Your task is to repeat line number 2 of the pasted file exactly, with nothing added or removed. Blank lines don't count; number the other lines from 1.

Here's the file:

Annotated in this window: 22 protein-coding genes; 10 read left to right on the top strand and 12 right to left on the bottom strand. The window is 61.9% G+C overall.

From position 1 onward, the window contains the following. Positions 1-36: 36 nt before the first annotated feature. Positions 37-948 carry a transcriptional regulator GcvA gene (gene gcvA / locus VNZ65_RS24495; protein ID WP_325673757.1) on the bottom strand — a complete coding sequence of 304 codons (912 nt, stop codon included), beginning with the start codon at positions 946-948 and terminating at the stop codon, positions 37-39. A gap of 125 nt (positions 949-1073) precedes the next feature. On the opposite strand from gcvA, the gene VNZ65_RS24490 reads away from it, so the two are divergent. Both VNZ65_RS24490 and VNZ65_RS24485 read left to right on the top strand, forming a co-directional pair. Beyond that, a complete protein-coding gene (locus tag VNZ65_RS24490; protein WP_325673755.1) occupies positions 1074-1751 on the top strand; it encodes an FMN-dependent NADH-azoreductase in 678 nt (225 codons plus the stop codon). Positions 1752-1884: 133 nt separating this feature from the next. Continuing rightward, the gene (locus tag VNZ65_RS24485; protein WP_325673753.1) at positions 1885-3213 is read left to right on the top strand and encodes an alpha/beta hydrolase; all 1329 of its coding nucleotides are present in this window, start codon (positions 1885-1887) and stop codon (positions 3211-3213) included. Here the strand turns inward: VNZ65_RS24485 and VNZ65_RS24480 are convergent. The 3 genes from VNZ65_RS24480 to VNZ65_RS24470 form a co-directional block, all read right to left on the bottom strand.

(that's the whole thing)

From position 1 onward, the window contains the following. Positions 1-36: 36 nt before the first annotated feature. Positions 37-948 carry a transcriptional regulator GcvA gene (gene gcvA / locus VNZ65_RS24495; protein ID WP_325673757.1) on the bottom strand — a complete coding sequence of 304 codons (912 nt, stop codon included), beginning with the start codon at positions 946-948 and terminating at the stop codon, positions 37-39. A gap of 125 nt (positions 949-1073) precedes the next feature. On the opposite strand from gcvA, the gene VNZ65_RS24490 reads away from it, so the two are divergent. Both VNZ65_RS24490 and VNZ65_RS24485 read left to right on the top strand, forming a co-directional pair. Beyond that, a complete protein-coding gene (locus tag VNZ65_RS24490; protein WP_325673755.1) occupies positions 1074-1751 on the top strand; it encodes an FMN-dependent NADH-azoreductase in 678 nt (225 codons plus the stop codon). Positions 1752-1884: 133 nt separating this feature from the next. Continuing rightward, the gene (locus tag VNZ65_RS24485; protein WP_325673753.1) at positions 1885-3213 is read left to right on the top strand and encodes an alpha/beta hydrolase; all 1329 of its coding nucleotides are present in this window, start codon (positions 1885-1887) and stop codon (positions 3211-3213) included. Here the strand turns inward: VNZ65_RS24485 and VNZ65_RS24480 are convergent. The 3 genes from VNZ65_RS24480 to VNZ65_RS24470 form a co-directional block, all read right to left on the bottom strand.